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|Batman v Superman: Dawn of Justice|
dir Zack Snyder
scr Chris Terrio, David S Goyer
prd Charles Roven, Deborah Snyder
with Ben Affleck, Henry Cavill, Amy Adams, Jesse Eisenberg, Gal Gadot, Jeremy Irons, Laurence Fishburne, Diane Lane, Holly Hunter, Scoot McNairy, Callan Mulvey, Michael Shannon
release US/UK 25.Mar.16
16/US Warner 2h33
Hero v hero: Affleck and Cavill
|R E V I E W B Y R I C H C L I N E|
Although made on a beefy scale, this is a thin movie padded out with lots of unnecessary business. The plot elements are intriguing enough to hold the attention, although the only complexity comes in how they're intercut. So even with plenty of eye-popping action and entertaining effects work, the film feels eerily vacuous.
After Superman/Clark Kent (Cavill) battled Zod (Shannon), destroying half of Metropolis in the process, Batman/Bruce Wayne (Affleck) descends even further into vengeful rage, blaming the carnage on Superman, whom the world reveres as a god. That's something Clark is struggling with, and it's straining his relationship with reporter Lois (Adams). What none of these people notice is that mischievous millionaire Lex Luthor (Eisenberg) is engineering a grudge match between these two vigilante superheroes, setting things up for another epic war that drags in woman of mystery Diana Prince (Gadot).
Oddly, the plot leaves the bitter Bruce looking so easily manipulated that he's difficult to sympathise with. And filmmaker Snyder doesn't help by pouring every boyish fantasy he can think of into Bruce's Bat-gadgets. For example, the tank-like Batmobile is pure wish-fulfilment, and utterly boring as a result. But it's not nearly as embarrassing as Bruce's manliest workout montage ever. By contrast, Clark is a true believer, a relentlessly good guy whose weakness is underestimating the evil around him. Again, not hugely easy to identify with.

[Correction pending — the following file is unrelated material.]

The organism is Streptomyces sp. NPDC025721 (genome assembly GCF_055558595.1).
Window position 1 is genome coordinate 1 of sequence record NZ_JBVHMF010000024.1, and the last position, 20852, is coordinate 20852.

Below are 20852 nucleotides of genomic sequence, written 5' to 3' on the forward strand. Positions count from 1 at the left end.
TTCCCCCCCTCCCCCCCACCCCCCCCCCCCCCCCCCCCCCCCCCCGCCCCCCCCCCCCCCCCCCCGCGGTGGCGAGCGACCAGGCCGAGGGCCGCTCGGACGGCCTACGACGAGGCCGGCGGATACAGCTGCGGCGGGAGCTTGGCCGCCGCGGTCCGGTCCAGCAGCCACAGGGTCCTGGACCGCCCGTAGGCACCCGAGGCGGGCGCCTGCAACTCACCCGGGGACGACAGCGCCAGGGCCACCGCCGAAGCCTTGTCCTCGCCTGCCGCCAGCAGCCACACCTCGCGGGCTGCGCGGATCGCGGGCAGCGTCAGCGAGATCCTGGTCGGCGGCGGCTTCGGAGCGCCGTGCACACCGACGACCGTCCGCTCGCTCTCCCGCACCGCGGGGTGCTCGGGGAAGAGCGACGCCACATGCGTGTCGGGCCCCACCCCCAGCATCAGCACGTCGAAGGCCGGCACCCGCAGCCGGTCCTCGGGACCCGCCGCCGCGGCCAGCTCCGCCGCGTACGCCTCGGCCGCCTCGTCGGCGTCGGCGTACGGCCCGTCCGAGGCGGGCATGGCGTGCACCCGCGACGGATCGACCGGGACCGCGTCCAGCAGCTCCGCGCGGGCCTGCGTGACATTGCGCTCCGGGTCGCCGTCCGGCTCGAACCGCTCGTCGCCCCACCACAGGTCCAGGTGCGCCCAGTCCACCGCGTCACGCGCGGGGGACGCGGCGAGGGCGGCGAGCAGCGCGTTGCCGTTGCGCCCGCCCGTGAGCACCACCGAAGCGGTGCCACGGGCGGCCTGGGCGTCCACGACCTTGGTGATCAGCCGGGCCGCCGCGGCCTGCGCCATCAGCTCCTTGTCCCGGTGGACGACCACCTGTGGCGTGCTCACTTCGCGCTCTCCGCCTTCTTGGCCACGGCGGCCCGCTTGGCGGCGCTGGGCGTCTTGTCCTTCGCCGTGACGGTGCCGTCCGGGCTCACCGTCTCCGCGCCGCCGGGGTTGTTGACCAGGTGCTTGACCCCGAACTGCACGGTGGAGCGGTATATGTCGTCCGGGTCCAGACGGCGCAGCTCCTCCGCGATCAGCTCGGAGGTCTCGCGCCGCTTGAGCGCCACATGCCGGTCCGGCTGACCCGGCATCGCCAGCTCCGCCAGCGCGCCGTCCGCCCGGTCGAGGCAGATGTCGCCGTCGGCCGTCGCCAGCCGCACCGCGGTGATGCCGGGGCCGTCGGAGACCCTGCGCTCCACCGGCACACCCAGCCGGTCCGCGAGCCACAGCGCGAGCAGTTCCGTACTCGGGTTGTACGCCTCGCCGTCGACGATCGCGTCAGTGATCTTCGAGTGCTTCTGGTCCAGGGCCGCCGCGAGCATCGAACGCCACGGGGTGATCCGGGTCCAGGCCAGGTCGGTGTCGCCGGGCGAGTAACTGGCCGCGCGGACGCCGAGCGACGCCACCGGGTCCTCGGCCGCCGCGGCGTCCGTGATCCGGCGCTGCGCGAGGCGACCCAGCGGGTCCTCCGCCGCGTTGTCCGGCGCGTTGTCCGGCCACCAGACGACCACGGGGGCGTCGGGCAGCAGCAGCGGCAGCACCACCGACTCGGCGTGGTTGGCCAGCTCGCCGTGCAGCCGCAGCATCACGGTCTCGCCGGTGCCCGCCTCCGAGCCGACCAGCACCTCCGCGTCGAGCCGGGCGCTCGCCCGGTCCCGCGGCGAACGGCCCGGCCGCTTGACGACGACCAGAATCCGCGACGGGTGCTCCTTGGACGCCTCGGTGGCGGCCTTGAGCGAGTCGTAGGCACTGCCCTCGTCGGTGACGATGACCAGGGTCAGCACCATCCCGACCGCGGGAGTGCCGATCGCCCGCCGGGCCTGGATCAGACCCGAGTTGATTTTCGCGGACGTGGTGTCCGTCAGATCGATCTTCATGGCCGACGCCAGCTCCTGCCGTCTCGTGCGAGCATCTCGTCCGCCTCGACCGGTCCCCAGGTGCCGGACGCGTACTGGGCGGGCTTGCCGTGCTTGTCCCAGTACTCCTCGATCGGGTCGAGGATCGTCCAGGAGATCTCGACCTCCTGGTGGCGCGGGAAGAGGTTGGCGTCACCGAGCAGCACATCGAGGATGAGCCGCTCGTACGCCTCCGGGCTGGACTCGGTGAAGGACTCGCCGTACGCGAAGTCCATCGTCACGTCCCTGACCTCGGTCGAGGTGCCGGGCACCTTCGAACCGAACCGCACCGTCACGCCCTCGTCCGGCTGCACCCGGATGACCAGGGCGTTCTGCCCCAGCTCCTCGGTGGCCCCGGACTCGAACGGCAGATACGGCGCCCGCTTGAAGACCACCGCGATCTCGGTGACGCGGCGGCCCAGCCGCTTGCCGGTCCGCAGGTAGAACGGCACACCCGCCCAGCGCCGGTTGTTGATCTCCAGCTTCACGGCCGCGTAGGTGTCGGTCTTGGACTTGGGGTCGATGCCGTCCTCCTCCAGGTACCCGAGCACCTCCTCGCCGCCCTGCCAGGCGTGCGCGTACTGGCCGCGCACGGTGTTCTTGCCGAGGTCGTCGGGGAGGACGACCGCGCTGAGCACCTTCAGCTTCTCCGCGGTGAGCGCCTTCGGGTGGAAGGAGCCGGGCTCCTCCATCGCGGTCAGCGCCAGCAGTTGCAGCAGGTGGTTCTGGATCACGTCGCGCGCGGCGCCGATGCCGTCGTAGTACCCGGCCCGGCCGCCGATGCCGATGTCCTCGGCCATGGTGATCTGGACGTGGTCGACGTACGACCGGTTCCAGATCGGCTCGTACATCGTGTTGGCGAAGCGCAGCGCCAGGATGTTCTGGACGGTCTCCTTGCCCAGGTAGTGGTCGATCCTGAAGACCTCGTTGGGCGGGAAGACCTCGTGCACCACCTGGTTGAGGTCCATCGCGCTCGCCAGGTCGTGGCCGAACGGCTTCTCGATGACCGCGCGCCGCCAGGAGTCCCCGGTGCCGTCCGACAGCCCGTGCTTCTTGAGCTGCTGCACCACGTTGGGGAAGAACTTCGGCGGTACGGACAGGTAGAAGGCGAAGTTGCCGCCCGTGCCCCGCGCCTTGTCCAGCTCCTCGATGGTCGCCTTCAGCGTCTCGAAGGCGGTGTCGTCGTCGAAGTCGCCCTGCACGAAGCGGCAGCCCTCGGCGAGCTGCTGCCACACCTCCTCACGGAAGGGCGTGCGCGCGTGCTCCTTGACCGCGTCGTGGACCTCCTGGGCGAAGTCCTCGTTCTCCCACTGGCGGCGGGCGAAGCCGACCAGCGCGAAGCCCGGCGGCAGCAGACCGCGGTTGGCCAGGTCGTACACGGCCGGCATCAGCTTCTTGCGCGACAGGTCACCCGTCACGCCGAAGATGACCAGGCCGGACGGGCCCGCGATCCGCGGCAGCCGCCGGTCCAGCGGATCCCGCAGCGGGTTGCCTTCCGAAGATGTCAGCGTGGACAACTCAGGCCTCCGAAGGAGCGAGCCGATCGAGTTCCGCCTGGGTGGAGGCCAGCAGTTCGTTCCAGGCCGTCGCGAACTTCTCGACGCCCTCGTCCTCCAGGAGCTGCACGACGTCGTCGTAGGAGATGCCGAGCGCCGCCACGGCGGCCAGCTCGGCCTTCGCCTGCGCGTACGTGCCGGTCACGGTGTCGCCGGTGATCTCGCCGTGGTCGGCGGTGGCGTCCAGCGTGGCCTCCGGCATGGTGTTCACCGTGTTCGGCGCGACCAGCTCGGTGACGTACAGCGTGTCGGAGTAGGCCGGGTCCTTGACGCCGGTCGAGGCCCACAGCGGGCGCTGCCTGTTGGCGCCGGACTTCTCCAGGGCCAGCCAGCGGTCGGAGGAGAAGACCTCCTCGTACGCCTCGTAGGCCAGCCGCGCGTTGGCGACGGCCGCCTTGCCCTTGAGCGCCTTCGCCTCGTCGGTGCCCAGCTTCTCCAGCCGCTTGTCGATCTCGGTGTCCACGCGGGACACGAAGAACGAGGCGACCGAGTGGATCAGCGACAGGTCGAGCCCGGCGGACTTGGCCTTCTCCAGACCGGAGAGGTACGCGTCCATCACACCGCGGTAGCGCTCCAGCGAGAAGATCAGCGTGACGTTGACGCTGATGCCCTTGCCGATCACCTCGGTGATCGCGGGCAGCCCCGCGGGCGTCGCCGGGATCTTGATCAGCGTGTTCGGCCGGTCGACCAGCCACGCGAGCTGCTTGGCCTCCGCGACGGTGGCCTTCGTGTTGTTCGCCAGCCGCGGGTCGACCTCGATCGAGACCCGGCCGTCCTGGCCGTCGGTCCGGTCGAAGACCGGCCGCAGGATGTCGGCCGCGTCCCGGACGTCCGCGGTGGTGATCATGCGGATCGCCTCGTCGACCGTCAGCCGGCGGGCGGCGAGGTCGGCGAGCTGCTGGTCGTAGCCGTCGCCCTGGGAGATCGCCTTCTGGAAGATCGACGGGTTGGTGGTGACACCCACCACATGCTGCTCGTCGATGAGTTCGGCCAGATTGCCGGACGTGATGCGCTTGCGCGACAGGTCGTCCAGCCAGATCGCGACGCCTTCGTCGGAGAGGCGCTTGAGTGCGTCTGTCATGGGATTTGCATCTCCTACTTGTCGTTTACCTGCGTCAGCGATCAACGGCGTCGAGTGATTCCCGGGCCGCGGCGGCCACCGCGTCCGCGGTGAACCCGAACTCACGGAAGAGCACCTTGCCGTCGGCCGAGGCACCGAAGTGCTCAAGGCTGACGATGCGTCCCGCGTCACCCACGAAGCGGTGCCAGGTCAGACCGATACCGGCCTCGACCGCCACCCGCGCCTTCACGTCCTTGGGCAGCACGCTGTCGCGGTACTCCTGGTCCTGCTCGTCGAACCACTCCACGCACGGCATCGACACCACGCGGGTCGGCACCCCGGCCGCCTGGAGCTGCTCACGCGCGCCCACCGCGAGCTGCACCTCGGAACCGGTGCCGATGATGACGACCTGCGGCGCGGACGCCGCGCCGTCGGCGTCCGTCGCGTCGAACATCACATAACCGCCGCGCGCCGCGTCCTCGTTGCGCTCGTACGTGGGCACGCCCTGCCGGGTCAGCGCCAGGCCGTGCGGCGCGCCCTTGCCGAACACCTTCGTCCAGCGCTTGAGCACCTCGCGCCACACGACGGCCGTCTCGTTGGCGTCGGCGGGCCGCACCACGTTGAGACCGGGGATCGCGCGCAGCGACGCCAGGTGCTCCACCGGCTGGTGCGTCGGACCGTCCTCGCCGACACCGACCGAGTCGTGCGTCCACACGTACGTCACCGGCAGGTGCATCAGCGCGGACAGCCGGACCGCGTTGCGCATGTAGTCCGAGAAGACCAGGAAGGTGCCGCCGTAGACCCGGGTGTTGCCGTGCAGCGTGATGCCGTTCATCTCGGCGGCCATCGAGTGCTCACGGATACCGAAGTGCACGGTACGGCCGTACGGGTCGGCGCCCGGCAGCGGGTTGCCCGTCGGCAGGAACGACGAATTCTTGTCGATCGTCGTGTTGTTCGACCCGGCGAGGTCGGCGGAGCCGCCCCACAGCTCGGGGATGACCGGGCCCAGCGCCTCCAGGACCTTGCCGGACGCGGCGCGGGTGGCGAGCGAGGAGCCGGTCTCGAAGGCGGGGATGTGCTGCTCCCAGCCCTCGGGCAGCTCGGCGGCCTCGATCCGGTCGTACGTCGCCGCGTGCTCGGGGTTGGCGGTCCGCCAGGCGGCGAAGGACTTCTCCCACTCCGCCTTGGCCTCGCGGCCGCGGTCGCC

Both Affleck and Cavill do what that they can with these one-note characters, injecting emotion here and there. But the constrained physicality of their costumes leaves them looking like mannequins. Honestly, if you were designing a super-suit, wouldn't the first priority be the ability to move easily? Batman's battle armour is particularly absurd, especially the shiny eyes that leave him looking blind (insert comment here about Affleck's previous superhero role). Meanwhile, the electric Gadot walks off with the movie.
While huge action and skilful production values make it well worth the price of admission, there are too many problems to ignore. The continuous dream sequences look cool but have no narrative relevance (except to hint that Bruce bases his entire quest for vengeance on a dream he had about being in a Mad Max movie). But then, much of what's on-screen feels rather pointless, including the brutally violent final sequence, which takes a very long time to get to the shocking climax the film hinted at from the start. It's entertaining, but also rather exhausting.
|R E A D E R R E V I E W S|
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© 2016 by Rich Cline, Shadows on the Wall|
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